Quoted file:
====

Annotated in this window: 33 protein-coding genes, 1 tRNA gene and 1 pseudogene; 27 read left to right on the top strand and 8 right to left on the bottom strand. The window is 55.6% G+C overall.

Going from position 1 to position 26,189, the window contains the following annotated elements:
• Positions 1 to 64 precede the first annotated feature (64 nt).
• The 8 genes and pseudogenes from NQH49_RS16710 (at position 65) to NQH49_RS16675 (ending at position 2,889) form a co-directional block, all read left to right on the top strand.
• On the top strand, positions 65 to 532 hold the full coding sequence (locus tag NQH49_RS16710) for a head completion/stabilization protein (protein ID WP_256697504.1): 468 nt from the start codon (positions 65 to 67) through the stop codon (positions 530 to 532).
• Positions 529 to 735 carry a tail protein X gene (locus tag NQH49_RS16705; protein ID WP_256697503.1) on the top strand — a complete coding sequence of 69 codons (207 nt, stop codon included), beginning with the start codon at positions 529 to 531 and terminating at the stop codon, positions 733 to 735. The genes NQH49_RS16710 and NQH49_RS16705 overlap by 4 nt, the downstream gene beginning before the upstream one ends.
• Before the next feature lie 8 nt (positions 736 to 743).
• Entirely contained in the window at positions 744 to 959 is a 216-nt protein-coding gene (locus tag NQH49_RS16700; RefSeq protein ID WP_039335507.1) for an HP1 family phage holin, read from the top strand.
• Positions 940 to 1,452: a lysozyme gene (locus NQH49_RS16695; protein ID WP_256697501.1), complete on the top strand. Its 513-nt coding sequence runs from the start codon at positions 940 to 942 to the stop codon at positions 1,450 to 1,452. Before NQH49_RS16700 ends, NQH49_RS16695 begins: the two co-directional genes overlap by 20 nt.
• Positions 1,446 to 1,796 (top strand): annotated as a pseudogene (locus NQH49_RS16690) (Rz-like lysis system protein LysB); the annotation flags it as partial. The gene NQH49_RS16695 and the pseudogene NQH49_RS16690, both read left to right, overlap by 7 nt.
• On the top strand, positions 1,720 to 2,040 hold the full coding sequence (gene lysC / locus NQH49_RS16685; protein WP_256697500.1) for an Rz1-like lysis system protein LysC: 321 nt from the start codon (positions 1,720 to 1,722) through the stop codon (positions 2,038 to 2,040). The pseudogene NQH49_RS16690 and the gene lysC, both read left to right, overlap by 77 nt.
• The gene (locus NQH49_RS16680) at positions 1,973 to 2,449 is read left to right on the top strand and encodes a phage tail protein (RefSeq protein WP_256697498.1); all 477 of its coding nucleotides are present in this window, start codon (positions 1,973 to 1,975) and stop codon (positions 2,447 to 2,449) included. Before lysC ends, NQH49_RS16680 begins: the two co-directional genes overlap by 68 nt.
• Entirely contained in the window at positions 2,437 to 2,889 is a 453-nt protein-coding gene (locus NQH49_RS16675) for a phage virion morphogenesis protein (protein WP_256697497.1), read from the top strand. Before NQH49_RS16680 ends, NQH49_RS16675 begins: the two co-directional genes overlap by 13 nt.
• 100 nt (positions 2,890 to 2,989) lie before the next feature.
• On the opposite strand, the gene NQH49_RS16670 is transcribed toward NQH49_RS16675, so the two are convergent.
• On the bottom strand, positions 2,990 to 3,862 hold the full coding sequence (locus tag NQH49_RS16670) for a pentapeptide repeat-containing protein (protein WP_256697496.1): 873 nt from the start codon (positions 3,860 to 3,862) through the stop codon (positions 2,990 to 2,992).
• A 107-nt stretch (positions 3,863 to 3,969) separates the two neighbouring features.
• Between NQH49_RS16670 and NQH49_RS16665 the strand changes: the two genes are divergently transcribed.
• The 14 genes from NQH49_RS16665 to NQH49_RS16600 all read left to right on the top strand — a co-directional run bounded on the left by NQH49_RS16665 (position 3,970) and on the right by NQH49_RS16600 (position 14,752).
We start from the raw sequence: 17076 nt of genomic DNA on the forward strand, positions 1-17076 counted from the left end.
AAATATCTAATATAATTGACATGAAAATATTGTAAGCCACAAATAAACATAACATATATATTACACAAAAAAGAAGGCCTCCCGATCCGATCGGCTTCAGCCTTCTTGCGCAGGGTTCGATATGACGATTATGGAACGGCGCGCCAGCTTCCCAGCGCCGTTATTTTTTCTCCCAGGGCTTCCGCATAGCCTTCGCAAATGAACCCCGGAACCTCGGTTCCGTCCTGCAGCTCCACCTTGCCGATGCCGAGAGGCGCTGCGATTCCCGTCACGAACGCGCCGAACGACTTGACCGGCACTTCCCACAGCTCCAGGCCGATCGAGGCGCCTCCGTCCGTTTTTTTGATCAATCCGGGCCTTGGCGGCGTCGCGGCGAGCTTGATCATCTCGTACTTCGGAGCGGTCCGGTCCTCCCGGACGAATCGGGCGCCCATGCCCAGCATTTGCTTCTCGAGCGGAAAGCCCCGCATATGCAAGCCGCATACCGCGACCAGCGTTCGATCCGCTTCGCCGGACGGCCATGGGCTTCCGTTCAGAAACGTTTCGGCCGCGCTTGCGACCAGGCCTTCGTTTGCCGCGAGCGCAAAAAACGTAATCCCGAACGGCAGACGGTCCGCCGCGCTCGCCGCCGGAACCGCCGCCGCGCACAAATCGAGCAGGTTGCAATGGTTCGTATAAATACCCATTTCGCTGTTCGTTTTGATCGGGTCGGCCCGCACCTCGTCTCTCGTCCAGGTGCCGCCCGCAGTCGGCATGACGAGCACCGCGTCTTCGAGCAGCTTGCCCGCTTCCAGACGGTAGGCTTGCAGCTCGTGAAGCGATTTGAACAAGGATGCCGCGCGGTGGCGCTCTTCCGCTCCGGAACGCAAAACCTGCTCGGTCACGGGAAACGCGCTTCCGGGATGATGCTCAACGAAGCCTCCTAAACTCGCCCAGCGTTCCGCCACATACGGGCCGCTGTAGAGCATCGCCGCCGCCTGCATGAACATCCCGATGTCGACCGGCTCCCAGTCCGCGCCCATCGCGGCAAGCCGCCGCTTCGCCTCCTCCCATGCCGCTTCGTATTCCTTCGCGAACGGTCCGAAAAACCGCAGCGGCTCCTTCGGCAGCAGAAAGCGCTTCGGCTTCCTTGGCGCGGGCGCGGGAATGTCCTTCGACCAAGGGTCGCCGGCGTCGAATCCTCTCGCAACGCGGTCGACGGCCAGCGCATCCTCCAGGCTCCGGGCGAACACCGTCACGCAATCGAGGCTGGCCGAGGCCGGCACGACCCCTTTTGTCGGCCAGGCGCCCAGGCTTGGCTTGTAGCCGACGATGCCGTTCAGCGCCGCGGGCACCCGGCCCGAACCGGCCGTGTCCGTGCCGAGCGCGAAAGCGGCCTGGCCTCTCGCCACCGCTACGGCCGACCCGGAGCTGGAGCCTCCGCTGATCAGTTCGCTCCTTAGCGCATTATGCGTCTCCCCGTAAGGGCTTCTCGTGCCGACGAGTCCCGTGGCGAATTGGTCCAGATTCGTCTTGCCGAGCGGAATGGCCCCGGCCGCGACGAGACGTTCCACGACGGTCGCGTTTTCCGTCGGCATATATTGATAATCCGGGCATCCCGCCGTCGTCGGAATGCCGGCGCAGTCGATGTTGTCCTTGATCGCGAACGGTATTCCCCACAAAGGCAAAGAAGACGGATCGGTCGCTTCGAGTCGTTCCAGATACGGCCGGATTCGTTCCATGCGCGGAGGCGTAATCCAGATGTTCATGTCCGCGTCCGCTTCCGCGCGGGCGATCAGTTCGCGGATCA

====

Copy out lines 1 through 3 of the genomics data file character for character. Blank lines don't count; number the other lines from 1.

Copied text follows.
Annotated in this window: 33 protein-coding genes, 1 tRNA gene and 1 pseudogene; 27 read left to right on the top strand and 8 right to left on the bottom strand. The window is 55.6% G+C overall.

Going from position 1 to position 26,189, the window contains the following annotated elements:
• Positions 1 to 64 precede the first annotated feature (64 nt).